Conversation during the two-hour videoconference progressed through three rounds. In the first round, the Alaska and Argentine students asked each other questions and exchanged observations about signs of seasonal change. In the second round, the focus shifted to how to narrow questions down so that students could investigate them, while the third round centered on discussing ways the investigations could be undertaken.
The students discovered they had many observations and concerns in common. One topic that generated a lot of interest from both hemispheres was the impact of seasonal change on snowboarding, and what kinds of investigations could be developed to explore the changes. It was noted that one low-lying ski area near Ushuaia has already been closed permanently due to lack of snow.
Besides the snowboarding idea, many other possible research topics emerged such as temperature and precipitation changes, and species succession after wildland fires. Specific ideas for climate investigations included looking at the timing of when people put on or take off their snow tires, and using frost tubes to monitor freezing and thawing in the soil in both Ushuaia and Alaska.
Students from both regions also reported on changes they had observed in their local environments that might be a result of seasonal changes, such as certain species of birds now being seen farther north than they used to be, and the movement of treeline in the mountains near Ushuaia. An Argentine student observed that a glacier that currently supplies water to Ushuaia is melting and is expected to be gone within a few decades, potentially leading to a shortage of drinking water. And at the conclusion of the videoconference, a student from the Alaskan village of Shageluk pointed out that seasonal changes are already threatening the way of life of many northern Native peoples.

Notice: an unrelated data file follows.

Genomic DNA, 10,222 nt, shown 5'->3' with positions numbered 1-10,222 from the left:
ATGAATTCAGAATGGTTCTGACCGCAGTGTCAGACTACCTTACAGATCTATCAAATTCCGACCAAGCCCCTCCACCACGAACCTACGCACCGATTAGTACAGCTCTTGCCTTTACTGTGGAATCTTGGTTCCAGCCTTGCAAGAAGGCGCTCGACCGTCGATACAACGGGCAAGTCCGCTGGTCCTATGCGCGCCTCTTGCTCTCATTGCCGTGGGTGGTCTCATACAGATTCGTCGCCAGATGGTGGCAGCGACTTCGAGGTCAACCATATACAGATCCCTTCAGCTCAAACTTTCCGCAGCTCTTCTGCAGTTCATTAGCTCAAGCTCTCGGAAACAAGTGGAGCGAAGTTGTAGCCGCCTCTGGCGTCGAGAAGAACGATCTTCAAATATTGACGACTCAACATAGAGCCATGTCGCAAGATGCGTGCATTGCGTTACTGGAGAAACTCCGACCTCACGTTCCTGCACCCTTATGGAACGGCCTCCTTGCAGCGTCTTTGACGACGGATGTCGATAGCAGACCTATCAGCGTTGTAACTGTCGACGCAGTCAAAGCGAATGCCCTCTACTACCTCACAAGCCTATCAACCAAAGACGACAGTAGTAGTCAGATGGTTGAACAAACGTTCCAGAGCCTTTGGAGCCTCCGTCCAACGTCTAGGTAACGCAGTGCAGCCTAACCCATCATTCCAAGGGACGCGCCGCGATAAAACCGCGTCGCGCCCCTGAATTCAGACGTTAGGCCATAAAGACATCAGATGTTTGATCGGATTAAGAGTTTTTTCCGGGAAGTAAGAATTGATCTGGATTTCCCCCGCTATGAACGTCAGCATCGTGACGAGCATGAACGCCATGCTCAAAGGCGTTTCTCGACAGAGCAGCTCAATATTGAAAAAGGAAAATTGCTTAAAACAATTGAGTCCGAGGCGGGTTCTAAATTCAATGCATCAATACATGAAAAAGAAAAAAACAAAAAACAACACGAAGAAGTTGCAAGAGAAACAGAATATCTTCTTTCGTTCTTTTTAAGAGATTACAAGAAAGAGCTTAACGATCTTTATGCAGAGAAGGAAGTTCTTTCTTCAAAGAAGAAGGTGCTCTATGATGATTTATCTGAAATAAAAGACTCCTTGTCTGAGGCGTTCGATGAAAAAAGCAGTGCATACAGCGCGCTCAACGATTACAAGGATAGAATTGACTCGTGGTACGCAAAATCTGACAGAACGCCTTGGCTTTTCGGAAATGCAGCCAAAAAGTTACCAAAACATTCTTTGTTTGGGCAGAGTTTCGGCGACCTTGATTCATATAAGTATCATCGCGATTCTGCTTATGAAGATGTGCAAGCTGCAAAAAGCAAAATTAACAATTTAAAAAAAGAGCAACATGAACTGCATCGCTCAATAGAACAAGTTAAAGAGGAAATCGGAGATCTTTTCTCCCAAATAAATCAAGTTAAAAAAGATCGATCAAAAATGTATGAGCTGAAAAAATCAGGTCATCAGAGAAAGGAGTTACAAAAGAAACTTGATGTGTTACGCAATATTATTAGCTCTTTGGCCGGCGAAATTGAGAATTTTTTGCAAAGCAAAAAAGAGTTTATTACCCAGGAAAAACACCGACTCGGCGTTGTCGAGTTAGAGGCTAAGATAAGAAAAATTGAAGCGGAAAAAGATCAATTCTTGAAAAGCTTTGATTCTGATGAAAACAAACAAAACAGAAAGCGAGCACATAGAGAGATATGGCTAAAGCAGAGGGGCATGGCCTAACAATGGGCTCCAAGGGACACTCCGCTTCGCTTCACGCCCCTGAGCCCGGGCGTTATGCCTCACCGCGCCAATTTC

Later in the week, a follow-up live web chat and web forum took place to allow further discussion of the topics and questions that were brought up at the videoconference, as well as new questions from additional students around the world. Scientists from the University of Alaska Fairbanks, the GLOBE (Global Learning and Observations to Benefit the Environment) program, and the NASA Goddard Space Flight Center responded to the questions.
These activities are part of Seasons and Biomes, an International Polar Year (IPY) project funded by the U.S. National Science Foundation and headed by Dr. Elena Sparrow of the International Arctic Research Center at UAF. This project, which is included in the UArctic IPY Higher Education and Outreach Cluster, trains K-12 teachers and students from around the world to investigate seasonal and environmental changes in their own biomes. It is part of the GLOBE program, which is funded through a cooperative agreement with NASA, the University Corporation for Atmospheric Research and Colorado State University. GLOBE engages students from 110 countries in environmental science investigations.
Read more about the Seasons and Biomes pole-to-pole videoconference in the blog of GLOBE Chief Scientist Dr. Peggy Lemone at http://www.globe.gov/fsl/scientistsblog/?p=114.